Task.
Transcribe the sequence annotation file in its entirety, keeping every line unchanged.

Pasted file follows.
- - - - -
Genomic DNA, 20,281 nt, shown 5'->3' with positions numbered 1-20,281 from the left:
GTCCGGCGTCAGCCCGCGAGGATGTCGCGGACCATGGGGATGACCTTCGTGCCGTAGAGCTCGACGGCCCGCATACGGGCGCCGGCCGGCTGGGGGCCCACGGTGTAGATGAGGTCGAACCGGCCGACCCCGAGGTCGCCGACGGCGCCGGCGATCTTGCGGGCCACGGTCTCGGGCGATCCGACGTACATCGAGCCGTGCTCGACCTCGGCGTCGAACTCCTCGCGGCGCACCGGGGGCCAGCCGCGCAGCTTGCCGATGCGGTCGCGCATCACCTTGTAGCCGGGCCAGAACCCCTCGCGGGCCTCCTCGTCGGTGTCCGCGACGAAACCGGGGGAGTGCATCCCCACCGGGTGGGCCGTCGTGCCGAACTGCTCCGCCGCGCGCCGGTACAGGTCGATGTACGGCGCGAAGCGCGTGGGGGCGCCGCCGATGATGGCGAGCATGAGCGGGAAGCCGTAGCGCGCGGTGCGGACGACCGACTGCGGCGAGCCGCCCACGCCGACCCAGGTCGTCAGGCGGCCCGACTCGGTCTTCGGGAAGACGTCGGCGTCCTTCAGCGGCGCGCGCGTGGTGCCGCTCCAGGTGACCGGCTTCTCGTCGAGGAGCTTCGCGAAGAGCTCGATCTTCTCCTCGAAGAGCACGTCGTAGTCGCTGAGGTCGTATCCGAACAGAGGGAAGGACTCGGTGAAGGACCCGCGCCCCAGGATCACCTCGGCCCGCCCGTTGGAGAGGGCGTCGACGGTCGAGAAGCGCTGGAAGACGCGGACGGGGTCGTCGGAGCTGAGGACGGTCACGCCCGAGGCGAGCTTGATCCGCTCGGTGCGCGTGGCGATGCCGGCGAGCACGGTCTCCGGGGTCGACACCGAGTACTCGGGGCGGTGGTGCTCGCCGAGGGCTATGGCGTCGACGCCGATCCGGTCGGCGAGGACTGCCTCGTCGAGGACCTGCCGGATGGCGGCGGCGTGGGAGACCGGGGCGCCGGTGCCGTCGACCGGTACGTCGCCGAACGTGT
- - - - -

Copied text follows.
Genomic DNA, 20,281 nt, shown 5'->3' with positions numbered 1-20,281 from the left:
GTCCGGCGTCAGCCCGCGAGGATGTCGCGGACCATGGGGATGACCTTCGTGCCGTAGAGCTCGACGGCCCGCATACGGGCGCCGGCCGGCTGGGGGCCCACGGTGTAGATGAGGTCGAACCGGCCGACCCCGAGGTCGCCGACGGCGCCGGCGATCTTGCGGGCCACGGTCTCGGGCGATCCGACGTACATCGAGCCGTGCTCGACCTCGGCGTCGAACTCCTCGCGGCGCACCGGGGGCCAGCCGCGCAGCTTGCCGATGCGGTCGCGCATCACCTTGTAGCCGGGCCAGAACCCCTCGCGGGCCTCCTCGTCGGTGTCCGCGACGAAACCGGGGGAGTGCATCCCCACCGGGTGGGCCGTCGTGCCGAACTGCTCCGCCGCGCGCCGGTACAGGTCGATGTACGGCGCGAAGCGCGTGGGGGCGCCGCCGATGATGGCGAGCATGAGCGGGAAGCCGTAGCGCGCGGTGCGGACGACCGACTGCGGCGAGCCGCCCACGCCGACCCAGGTCGTCAGGCGGCCCGACTCGGTCTTCGGGAAGACGTCGGCGTCCTTCAGCGGCGCGCGCGTGGTGCCGCTCCAGGTGACCGGCTTCTCGTCGAGGAGCTTCGCGAAGAGCTCGATCTTCTCCTCGAAGAGCACGTCGTAGTCGCTGAGGTCGTATCCGAACAGAGGGAAGGACTCGGTGAAGGACCCGCGCCCCAGGATCACCTCGGCCCGCCCGTTGGAGAGGGCGTCGACGGTCGAGAAGCGCTGGAAGACGCGGACGGGGTCGTCGGAGCTGAGGACGGTCACGCCCGAGGCGAGCTTGATCCGCTCGGTGCGCGTGGCGATGCCGGCGAGCACGGTCTCCGGGGTCGACACCGAGTACTCGGGGCGGTGGTGCTCGCCGAGGGCTATGGCGTCGACGCCGATCCGGTCGGCGAGGACTGCCTCGTCGAGGACCTGCCGGATGGCGGCGGCGTGGGAGACCGGGGCGCCGGTGCCGTCGACCGGTACGTCGCCGAACGTGT